When I came back and sat down next to Chi she whispered something to me in English so it would not be understood by anyone else.  I thought she said, “They said they want me,” or something of that nature, and I was livid with anger and on the verge of screaming at those crooked priests and putting them in their place.  Chi realized I misheard her and she calmed me down and said, “No, they said they want money.”  This did quell my anger a little; anyway it was something we had already suspected since sunset.  After the sandy, overcooked scallops and some beers Chi and I again tried to convince Ong Chu to let us camp outside, explaining that we were travelers cycling around Vietnam on a low budget and not in a position to make religious donations at the moment.  He was unable to hide his annoyance when he heard that we would not be giving him money and he made remarks about the cost of beer, liquor, and scallops.  I said, “Yes, sir, but please remember that we asked for none of it, it was all offered by you and we thought it was offered out of kindness, not for money.” “But you are a foreigner,” he countered, not at all embarrassed about what I said, “and foreigners are Christians, don’t you want to help support our local church here?”  And I went on to tell him that actually, I am not a Christian, “my wife and I are both Buddhists,” I lied.  By now his face was pig’s-blood red and he sat back and grinned at his brother and I imagined that he was telecommunicating something like, “these two  fucking cunts.”
Chi and I asked to be excused from the living room and go up to our bed, despite it being only around 9p.m.  Ong didn’t seem to object, or notice us at all anymore, and so we locked our bikes outside next to a fenced in group of muddy ducks suffering through their short lives without any access to water, and went up to our bed.  We lay there reading and writing in our diaries, but we could hear everything said in the living room below, plenty of “fucks” and “cunts”.  Ong called some friends over and soon there were five or six men beneath us playing cards, gambling and motherfucking each other.  At about midnight Chi woke me, she thought she heard them speaking about us, we listened...  A few minutes later there was a soft knock at our door.  I answered the door and it was Ong and his brother holding a piece of paper and a pen and they told me to turn the light on.  When we first arrived Ong had asked Chi for her address in Hanoi – ostensibly, to see how close she lived to his relatives there – and this address was written at the top of the paper.  Underneath was scrawled something like:
We, Mike and Chi, agree to return to x church in Nam Dinh and make a generous donation…
I felt really indignant and refused to sign it or let Chi get out of bed to sign it.  “We’ll talk in the morning, we are sleeping!” I pleaded with them and practically shoved them out of the room and latched the door.  Ong went downstairs and lit the paper on fire in a bowl and shouted up to us so that we knew what he was doing.  After a moment of silence things down there began to return to normal: a group of men drinking and gambling.  We were exhausted, we tried to sleep.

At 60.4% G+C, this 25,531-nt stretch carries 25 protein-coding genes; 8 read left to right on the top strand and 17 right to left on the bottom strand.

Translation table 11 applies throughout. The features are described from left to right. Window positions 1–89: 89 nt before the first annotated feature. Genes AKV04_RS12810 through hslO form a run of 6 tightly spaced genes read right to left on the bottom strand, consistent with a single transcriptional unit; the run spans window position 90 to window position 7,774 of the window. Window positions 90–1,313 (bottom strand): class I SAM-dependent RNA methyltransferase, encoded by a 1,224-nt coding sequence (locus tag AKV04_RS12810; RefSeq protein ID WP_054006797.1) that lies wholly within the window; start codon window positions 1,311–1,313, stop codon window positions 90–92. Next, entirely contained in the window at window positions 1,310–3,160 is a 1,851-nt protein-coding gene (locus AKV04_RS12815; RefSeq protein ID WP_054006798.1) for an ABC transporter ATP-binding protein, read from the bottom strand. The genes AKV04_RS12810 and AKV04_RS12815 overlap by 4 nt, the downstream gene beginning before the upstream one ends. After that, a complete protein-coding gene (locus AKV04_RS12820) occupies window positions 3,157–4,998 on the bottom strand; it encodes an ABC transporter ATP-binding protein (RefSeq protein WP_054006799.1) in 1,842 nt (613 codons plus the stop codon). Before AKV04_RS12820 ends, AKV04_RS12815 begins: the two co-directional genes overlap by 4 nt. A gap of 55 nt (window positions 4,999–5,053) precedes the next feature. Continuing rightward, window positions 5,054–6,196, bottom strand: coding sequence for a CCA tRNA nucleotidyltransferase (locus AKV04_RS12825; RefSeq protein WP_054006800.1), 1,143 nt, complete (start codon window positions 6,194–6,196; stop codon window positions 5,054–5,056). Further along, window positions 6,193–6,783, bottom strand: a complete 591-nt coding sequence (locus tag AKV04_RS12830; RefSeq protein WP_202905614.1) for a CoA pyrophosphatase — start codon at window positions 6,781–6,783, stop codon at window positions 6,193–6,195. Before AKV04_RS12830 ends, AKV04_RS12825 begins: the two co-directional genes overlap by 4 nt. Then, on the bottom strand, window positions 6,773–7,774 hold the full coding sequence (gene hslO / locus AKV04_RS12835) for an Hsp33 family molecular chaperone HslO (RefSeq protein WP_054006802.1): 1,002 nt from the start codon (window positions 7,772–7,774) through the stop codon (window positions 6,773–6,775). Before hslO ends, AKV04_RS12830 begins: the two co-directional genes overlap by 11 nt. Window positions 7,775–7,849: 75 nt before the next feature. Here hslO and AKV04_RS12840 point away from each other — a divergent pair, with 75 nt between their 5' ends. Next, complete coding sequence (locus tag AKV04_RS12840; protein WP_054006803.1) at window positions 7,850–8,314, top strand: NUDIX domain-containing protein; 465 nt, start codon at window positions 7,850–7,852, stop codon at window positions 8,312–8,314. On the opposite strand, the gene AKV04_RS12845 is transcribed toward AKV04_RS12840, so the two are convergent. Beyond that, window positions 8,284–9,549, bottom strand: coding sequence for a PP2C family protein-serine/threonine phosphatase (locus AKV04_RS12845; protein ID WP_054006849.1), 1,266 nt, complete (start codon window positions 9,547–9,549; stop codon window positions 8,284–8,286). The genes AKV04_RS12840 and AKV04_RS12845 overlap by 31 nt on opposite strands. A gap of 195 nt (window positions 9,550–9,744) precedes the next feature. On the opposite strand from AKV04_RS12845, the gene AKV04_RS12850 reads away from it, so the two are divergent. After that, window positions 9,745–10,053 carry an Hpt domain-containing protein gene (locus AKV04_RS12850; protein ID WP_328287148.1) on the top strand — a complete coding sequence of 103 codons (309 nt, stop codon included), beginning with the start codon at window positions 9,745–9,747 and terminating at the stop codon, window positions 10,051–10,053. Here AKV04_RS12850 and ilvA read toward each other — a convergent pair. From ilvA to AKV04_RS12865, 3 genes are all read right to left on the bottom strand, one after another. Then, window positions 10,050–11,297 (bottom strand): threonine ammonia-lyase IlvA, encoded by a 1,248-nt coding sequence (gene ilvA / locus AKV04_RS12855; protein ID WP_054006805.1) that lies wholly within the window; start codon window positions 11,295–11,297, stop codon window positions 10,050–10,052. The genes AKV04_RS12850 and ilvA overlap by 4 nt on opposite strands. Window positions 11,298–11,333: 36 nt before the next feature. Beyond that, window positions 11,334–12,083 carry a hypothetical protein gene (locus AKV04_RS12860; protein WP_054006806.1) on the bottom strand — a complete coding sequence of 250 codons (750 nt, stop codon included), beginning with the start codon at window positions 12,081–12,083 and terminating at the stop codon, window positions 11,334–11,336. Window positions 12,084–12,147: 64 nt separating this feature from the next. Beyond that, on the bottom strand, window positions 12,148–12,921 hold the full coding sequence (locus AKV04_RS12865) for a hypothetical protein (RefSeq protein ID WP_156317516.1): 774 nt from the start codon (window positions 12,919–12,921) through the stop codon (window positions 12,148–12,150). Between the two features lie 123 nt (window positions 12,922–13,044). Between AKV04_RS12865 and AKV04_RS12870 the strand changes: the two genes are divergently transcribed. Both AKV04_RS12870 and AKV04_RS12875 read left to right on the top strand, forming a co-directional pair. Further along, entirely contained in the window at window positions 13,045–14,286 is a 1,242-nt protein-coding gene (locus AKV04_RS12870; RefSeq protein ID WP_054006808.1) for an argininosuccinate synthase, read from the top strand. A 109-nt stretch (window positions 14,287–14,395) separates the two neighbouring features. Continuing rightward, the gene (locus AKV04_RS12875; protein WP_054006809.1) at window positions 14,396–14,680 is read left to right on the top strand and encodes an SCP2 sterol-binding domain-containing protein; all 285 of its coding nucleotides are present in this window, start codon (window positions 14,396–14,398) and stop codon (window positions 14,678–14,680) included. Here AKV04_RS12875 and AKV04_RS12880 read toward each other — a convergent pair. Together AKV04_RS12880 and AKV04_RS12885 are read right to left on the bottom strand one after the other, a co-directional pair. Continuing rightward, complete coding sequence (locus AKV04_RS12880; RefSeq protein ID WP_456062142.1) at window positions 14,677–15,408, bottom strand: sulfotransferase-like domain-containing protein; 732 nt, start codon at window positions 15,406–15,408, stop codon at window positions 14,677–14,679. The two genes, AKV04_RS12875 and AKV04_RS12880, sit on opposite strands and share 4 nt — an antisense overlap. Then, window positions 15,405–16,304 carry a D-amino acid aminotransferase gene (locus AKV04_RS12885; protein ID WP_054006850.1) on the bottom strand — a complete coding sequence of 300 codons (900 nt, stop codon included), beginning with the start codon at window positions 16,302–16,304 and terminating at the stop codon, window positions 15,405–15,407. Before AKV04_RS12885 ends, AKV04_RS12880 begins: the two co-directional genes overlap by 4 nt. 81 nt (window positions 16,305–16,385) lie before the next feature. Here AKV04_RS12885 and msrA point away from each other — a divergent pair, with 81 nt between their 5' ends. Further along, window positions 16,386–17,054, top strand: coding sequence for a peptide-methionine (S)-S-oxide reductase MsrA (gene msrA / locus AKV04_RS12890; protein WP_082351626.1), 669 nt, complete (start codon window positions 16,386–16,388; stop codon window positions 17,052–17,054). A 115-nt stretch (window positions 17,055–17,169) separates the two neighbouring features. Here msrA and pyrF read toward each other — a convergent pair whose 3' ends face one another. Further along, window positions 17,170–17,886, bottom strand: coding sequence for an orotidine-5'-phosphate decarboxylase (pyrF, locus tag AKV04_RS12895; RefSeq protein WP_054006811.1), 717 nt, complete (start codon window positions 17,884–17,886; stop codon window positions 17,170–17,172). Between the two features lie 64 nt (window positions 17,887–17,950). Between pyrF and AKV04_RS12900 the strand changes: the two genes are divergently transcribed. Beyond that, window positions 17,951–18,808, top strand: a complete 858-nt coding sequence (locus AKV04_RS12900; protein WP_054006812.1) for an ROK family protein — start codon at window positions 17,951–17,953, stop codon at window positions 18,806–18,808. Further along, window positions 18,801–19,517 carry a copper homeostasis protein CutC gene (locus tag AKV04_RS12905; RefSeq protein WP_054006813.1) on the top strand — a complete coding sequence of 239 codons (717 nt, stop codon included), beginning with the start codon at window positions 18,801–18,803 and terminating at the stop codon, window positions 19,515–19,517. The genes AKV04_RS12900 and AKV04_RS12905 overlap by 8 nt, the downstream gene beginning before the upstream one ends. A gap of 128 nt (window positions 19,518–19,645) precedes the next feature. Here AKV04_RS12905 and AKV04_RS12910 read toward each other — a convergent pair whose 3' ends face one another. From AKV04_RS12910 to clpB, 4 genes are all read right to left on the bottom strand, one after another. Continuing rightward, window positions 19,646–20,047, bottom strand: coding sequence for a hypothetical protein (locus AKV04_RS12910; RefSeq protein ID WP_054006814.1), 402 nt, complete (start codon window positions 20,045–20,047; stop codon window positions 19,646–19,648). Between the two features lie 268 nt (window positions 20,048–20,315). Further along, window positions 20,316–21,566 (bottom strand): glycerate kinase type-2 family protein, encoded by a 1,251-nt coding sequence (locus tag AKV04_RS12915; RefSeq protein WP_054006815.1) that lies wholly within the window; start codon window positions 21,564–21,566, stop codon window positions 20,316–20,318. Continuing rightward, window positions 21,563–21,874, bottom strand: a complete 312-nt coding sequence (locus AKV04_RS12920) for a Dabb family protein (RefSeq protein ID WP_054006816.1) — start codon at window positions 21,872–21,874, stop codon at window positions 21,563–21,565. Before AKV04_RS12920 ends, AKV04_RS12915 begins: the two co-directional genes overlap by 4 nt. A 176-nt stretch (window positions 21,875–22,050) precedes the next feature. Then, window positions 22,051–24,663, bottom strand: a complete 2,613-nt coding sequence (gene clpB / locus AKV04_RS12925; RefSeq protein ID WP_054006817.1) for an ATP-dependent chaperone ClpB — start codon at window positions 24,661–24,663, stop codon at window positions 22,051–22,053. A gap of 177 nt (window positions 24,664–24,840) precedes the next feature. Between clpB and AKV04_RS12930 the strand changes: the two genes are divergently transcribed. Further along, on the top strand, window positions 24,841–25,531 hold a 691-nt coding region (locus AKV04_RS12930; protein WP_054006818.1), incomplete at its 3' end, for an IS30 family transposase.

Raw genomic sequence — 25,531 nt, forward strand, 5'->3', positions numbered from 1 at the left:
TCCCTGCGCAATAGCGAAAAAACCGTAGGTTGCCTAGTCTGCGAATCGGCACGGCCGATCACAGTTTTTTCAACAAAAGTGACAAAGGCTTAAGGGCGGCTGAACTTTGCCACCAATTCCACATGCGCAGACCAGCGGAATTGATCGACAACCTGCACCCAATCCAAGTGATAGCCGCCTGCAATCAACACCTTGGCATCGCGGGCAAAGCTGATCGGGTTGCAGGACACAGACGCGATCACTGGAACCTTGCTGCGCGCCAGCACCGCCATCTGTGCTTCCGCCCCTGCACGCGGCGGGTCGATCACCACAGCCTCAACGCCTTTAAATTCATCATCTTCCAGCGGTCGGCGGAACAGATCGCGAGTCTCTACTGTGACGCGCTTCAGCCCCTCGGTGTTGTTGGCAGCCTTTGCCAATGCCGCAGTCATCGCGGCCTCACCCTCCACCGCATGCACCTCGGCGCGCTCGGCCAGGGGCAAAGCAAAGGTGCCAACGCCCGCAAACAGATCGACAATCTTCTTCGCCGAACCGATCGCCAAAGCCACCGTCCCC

Hours later we woke up and they were still cursing and gambling in the living room below, it was about five a.m. – still dark.  Ong then threw everyone out and began dressing in his priest’s robe to go give mass.  “What a fucking nightmare of a church,” Chi and I agreed.  The two priests left and we were left alone in the house with the wife and mother who were cleaning up after the men.  Also, we were worried about the safety of our bikes – Ong telling someone to steal them or slash the tires seemed very plausible.  We went downstairs and the wife told us that Ong Chu wants us to stick around until lunch, but we said no, thank you very much, but we really must be going.  We told her we planned on cycling west, not south; for fear that Ong would somehow be able to harm us if he knew where we were going.  The bikes were still there, right next to the tortured ducks.
The wife was upset we were leaving and she even apologized for her husband.  We told her that everything was okay, there was no problem, and we really just needed to get going.  We unlocked the bikes and loaded on our saddlebags and waited a few minutes until we heard some choir music coming from the church.  Then we quietly re-crossed Ong’s little bridge and pedaled away from that parody of a church as fast as we could. 
“Baby oi,” Chi said later on as we ate noodles some forty miles south of the church, “we can stay in Buddhist temples from now on, but please no more churches, Okay?”  “Okay, baby, I know.”